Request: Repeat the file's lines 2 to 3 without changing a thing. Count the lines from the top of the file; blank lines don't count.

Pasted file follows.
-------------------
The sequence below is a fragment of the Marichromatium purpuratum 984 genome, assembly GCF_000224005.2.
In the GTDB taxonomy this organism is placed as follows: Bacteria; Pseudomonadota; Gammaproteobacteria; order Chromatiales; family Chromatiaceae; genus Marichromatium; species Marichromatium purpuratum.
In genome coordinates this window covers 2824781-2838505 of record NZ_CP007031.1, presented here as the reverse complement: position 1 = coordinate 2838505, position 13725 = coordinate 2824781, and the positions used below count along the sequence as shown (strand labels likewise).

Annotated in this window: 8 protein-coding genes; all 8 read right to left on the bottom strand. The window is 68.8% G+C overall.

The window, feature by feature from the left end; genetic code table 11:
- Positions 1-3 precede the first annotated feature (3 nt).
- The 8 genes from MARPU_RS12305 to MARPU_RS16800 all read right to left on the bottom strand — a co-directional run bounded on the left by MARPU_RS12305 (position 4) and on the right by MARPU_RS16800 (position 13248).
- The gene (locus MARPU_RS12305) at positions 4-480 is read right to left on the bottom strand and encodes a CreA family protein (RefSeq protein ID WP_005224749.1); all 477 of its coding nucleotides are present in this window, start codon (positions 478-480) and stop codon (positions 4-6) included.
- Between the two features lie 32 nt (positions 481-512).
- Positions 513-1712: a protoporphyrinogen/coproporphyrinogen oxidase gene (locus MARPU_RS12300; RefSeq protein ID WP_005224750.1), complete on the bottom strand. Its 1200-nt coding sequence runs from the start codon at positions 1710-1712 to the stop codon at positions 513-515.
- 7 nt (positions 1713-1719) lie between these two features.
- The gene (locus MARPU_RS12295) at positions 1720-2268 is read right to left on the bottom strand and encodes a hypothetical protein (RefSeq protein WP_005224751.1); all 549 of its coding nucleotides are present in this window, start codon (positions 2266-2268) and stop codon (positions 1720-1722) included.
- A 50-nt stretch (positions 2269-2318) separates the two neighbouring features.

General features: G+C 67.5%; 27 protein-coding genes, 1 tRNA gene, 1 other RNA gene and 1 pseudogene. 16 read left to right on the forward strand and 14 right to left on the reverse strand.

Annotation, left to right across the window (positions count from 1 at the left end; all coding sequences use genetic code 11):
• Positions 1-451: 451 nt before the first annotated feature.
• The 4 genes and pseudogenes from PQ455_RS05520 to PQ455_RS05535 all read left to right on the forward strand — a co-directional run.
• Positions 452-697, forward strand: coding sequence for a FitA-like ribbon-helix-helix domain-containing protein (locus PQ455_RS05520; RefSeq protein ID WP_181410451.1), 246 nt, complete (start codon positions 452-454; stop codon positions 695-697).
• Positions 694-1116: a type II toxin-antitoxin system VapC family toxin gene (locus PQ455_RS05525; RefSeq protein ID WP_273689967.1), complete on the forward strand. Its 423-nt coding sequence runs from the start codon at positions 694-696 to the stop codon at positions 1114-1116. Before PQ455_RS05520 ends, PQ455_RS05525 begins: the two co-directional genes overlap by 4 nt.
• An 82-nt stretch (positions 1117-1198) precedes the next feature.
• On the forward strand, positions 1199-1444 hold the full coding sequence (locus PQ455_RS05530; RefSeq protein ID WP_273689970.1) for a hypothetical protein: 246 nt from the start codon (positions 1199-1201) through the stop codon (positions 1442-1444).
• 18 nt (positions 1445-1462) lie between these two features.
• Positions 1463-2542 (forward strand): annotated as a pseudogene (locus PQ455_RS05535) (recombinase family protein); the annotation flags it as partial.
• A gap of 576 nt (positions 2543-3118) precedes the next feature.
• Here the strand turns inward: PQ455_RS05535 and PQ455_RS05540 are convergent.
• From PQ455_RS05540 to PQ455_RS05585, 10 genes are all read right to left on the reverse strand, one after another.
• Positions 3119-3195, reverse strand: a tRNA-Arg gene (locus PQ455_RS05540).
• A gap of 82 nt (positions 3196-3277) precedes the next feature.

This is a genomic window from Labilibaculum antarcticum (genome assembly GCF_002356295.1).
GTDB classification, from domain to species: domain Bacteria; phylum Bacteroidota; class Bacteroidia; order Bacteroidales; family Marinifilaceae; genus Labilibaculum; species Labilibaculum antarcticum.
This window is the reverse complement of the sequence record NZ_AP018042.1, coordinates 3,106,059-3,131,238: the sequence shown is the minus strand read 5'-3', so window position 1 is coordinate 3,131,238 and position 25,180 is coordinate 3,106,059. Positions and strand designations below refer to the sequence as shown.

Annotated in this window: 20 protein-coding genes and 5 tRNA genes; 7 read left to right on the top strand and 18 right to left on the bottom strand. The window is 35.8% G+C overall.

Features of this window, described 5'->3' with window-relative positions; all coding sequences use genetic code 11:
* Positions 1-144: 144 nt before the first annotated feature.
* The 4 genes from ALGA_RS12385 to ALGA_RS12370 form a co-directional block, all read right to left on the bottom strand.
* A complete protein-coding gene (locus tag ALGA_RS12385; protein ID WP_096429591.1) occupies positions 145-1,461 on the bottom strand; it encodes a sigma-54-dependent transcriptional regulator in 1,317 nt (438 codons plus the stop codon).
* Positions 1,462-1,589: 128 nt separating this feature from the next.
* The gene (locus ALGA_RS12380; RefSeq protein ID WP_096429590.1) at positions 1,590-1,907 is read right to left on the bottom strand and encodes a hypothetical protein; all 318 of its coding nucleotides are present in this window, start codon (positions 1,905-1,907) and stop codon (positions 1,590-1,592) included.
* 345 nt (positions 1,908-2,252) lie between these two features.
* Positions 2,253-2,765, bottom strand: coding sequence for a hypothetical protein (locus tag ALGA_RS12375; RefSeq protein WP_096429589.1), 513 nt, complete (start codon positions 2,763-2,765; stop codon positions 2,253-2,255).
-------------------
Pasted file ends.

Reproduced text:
In the GTDB taxonomy this organism is placed as follows: Bacteria; Pseudomonadota; Gammaproteobacteria; order Chromatiales; family Chromatiaceae; genus Marichromatium; species Marichromatium purpuratum.
In genome coordinates this window covers 2824781-2838505 of record NZ_CP007031.1, presented here as the reverse complement: position 1 = coordinate 2838505, position 13725 = coordinate 2824781, and the positions used below count along the sequence as shown (strand labels likewise).